The 20 tracks on Gems Vol. 2 are impressive in stylistic range and performance, and the work of the many musicians that Palmer has worked with through the years have created a body of work that succeeds in that rarest quality. That quality is that she and her bandmates are “old school” in the eras they draw from, with none of the moldy aura of mere revivalism. This collection of tracks isn’t destined for the museum where artifacts languish. This music lives when played by the right combination of players committed to keeping things lively on the bandstand and on the dancefloor.

This was originally published in the San Diego Troubadour. Used with kind permission

Tuesday, July 3, 2018


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John Mayall is an occasionally inspired band leader of a group that has long bared his name. He is, though, an awful harmonica player, a mediocre musician, a pedestrian musical intelligence. His main talent is as a talent scout, having an acute ear for the talent of better musicians that would make his marginal efforts to compose a tune and blow a solo seem halfway substantial. Context, in this case, the packaging really, is everything when the center of a concept barely sustains the virtuosity that surrounds it.Mayall is a multi-instrumentalist in the sense that someone in an office or retail situation is a multi-tasker. 

As they have the ability to do several things at the same time poorly, so Mayall is someone who dabbles on harmonica, guitar, keyboards, having a tentative command on blues basics and not much else. I wouldn't even call him an instrumentalist--dabbler pretty much gets what he does. His penchant for finding tasty and distinct blues guitarist was, no doubt, aimed at fleshing out what otherwise would have been a thin, brittle sound from the blues breakers had he featured himself as the featured soloist. Mayall is not an interesting musician. He's hardly a musician at all. I give Mayall full credit for putting together crackerjack bands that have, at times, made it possible for Mayall to release first-rate albums. The albums I listen to especially are USA Union featuring the sadly underrated Harvey Mandel on guitar, Larry Taylor on bass and Sugarcane Harris on violin, and, of course, turning point, with the splendid, Desmond-y sax work of Johnny Almond and Jon Mark on acoustic guitar. Mayall's harmonica work was more texture than anything else, save for the nice workout he accomplishes on" Room to Move"

These were band albums with credible, blues-based tunes with jazz used as a texture, groove, and pacing. Too often, much too often for me, though, Mayall has pushed his harmonica work to the forefront, usually following a hot guitar solo or sultry work out from a reedman, and the effect is like a blowing out a tire when you're cruising at a comfortable rate of speed. It's my view Mayall was playing catch up with what the Butterfield band was doing with their jazz-rock ventures. What Butterfield and his band did on East-West with  Cannonball Adderly's "The Work Song" and the long title improv, released in 1966, is so profoundly ahead of its time that I consider Mayall's contribution to the fusing of jazz, blues, and rock as a bit less important than you do. It's a matter of taste, I realize, and I'm just stating mine, perhaps obnoxiously so. It may well be an unrealistic expectation of mine for musicians described often enough as "band leaders" to be strong, confident, soloists no less than the musicians they hire.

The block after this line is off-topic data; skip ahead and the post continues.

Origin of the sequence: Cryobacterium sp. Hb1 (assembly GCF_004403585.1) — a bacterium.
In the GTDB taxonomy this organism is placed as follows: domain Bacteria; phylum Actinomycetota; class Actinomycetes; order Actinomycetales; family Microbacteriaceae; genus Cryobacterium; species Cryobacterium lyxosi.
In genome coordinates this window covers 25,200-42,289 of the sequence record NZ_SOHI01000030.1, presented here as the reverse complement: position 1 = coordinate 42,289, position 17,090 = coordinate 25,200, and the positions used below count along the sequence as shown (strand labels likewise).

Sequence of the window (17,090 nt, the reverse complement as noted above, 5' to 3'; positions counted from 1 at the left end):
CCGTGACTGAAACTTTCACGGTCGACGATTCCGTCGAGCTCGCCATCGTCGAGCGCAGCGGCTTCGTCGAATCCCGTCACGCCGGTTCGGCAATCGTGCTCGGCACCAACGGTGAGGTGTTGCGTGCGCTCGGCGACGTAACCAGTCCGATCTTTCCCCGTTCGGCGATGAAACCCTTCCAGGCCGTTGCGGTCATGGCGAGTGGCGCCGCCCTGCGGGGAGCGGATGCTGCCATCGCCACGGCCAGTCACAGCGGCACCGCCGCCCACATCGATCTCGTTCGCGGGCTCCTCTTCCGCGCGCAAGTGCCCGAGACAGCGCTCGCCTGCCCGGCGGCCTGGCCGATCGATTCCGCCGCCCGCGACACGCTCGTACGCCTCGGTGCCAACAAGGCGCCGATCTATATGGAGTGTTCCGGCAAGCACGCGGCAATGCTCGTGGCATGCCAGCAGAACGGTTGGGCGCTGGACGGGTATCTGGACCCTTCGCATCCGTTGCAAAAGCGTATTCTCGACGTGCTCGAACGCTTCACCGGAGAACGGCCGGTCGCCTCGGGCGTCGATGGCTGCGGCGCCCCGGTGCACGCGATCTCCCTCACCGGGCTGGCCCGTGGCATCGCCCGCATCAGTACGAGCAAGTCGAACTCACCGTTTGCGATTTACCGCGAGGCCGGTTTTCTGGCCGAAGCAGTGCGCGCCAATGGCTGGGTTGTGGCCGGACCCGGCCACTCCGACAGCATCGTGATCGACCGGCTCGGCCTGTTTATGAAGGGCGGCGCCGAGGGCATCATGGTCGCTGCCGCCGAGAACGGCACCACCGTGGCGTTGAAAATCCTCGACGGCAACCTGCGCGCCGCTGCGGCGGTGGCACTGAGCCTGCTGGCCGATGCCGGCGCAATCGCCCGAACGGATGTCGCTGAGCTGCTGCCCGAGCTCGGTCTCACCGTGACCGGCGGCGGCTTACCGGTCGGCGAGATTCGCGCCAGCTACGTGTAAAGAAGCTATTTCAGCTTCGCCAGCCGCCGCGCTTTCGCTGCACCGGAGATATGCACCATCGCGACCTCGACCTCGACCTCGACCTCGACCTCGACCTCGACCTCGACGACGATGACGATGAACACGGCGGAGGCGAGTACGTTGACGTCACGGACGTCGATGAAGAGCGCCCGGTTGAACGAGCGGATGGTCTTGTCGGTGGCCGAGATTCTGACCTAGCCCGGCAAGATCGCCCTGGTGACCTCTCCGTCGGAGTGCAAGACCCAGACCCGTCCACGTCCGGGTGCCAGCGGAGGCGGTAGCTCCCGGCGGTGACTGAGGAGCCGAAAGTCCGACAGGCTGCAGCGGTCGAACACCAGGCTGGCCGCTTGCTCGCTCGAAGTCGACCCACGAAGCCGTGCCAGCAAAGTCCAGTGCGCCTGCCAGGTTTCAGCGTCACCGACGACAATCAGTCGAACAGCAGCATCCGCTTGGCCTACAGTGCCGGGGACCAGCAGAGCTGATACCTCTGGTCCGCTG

Monday, July 2, 2018

"BOTH DIRECTIONS AT ONCE": Lost John Coltrane Magnificence Discovered

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Both Directions at Once
--John Coltrane 
Incredibly, what comes to be full-length album of mostly new, previously unheard material from John Coltrane has emerged lo these many years since the man's passing, and it is masterful. What's mind-boggling is that after decades of posthumous Coltrane releases that were previously unheard versions of familiar material --I haven't done a precise count, but it occurs to me that there are enough live versions of Coltrane's disassembly and reconstruction of the  Rodgers and Hammerstein show tune "My Favorite Things" to warrant a series critical comparison in how the saxophonist and his collaborators adjusted their improvisations gig to gig--  but rather something wholly fresh, new, with new compositions and ideas, recorded when this ensemble was at their peak.  The story told as to why this album has surfaced on now comes from Wikipedia, which asserts that the band --Coltrane, McCoy Tyner, Jimmy Garrison and Elvin Jones-- entered Impulse Records studio in 1963 to lay down the master tape of an album of new material for eventual release. Somewhere in the lapse between that recording and its 2018 release, the original tape was destroyed when the label decided to cut down on expenses regarding storage; what we have here is from a copy of the tape Coltrane had given to his wife. It's not useful to dwell on the reasons for the delay and best, I think, to appreciate how profound this gift of music happens to be.Both Directions at Once, the title, comes from a discussion Coltrane once had with Wayne Shorter at some point, in which had come up the idea of starting their solos in the middle and working their ideas backwards, toward a calmer section that would have been the casual, tentative build up, and then the other way, toward greater fluency, acceleration, intensity from the tenor saxophone's horn, going "both directions at once." You get what they were talking about in mere minutes; Coltrane's playing is serpentine and advances effortlessly through the registers with rail-splitting chromaticism. He darts, dodges, telegraphs and races along melodic lines he creates on initial choruses and subsequently rethinks and rewrites with each return to the song's head; ideas brawl, embrace and interweave in swift, howling glory. The improvisations are as fine, searching and soulful as anything he released in his lifetime. On hand were the members of his Great Quartet, Elvin Jones on drums, McCoy Tyner on piano and Jimmy Garrison on bass. This is a quartet that has weathered time, circumstance and hundreds of hours playing together, with the sinewy yet agile poly-rhythms of the ever-brilliant Jones and the no less masterful Garrison buoying and propelling Tyner's color-rich harmonies and Coltrane's thick, sonic weaves. There is nothing tentative about his disc. It's quite a bit of music from this epoch-defining unit, and there is, of course, nothing better than coming across Coltrane you've haven't bared witness to yet.